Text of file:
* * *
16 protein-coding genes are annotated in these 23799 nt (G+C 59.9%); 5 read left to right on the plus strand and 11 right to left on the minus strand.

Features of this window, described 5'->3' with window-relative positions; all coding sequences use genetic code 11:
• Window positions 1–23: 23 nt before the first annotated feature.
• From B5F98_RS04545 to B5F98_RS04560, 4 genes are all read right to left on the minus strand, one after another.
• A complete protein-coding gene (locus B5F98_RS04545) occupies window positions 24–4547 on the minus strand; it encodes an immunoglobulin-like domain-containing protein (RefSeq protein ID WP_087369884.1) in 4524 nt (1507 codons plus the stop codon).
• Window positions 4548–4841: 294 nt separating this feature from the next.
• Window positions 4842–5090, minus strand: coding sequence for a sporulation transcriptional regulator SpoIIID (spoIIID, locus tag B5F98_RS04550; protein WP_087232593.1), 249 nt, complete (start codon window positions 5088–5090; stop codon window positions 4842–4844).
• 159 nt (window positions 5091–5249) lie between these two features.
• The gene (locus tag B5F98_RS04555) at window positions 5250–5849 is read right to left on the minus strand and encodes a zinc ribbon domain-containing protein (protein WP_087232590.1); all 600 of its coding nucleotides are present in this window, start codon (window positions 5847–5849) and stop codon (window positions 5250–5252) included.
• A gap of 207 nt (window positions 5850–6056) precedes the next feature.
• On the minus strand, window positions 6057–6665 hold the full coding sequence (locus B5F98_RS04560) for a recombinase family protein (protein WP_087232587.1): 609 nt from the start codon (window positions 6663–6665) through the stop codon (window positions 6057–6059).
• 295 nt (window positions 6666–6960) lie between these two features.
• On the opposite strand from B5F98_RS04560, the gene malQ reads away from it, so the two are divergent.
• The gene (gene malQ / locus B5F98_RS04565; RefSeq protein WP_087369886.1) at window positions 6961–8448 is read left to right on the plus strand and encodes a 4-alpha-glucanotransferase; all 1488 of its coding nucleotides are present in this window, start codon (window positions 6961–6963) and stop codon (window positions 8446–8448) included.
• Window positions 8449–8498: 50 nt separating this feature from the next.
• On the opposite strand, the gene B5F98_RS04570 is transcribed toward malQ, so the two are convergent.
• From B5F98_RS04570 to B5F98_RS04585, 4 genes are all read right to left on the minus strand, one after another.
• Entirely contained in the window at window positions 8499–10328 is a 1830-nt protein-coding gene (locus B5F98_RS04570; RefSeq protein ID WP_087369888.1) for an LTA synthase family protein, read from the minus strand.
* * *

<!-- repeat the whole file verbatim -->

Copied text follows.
16 protein-coding genes are annotated in these 23799 nt (G+C 59.9%); 5 read left to right on the plus strand and 11 right to left on the minus strand.

Features of this window, described 5'->3' with window-relative positions; all coding sequences use genetic code 11:
• Window positions 1–23: 23 nt before the first annotated feature.
• From B5F98_RS04545 to B5F98_RS04560, 4 genes are all read right to left on the minus strand, one after another.
• A complete protein-coding gene (locus B5F98_RS04545) occupies window positions 24–4547 on the minus strand; it encodes an immunoglobulin-like domain-containing protein (RefSeq protein ID WP_087369884.1) in 4524 nt (1507 codons plus the stop codon).
• Window positions 4548–4841: 294 nt separating this feature from the next.
• Window positions 4842–5090, minus strand: coding sequence for a sporulation transcriptional regulator SpoIIID (spoIIID, locus tag B5F98_RS04550; protein WP_087232593.1), 249 nt, complete (start codon window positions 5088–5090; stop codon window positions 4842–4844).
• 159 nt (window positions 5091–5249) lie between these two features.
• The gene (locus tag B5F98_RS04555) at window positions 5250–5849 is read right to left on the minus strand and encodes a zinc ribbon domain-containing protein (protein WP_087232590.1); all 600 of its coding nucleotides are present in this window, start codon (window positions 5847–5849) and stop codon (window positions 5250–5252) included.
• A gap of 207 nt (window positions 5850–6056) precedes the next feature.
• On the minus strand, window positions 6057–6665 hold the full coding sequence (locus B5F98_RS04560) for a recombinase family protein (protein WP_087232587.1): 609 nt from the start codon (window positions 6663–6665) through the stop codon (window positions 6057–6059).
• 295 nt (window positions 6666–6960) lie between these two features.
• On the opposite strand from B5F98_RS04560, the gene malQ reads away from it, so the two are divergent.
• The gene (gene malQ / locus B5F98_RS04565; RefSeq protein WP_087369886.1) at window positions 6961–8448 is read left to right on the plus strand and encodes a 4-alpha-glucanotransferase; all 1488 of its coding nucleotides are present in this window, start codon (window positions 6961–6963) and stop codon (window positions 8446–8448) included.
• Window positions 8449–8498: 50 nt separating this feature from the next.
• On the opposite strand, the gene B5F98_RS04570 is transcribed toward malQ, so the two are convergent.
• From B5F98_RS04570 to B5F98_RS04585, 4 genes are all read right to left on the minus strand, one after another.
• Entirely contained in the window at window positions 8499–10328 is a 1830-nt protein-coding gene (locus B5F98_RS04570; RefSeq protein ID WP_087369888.1) for an LTA synthase family protein, read from the minus strand.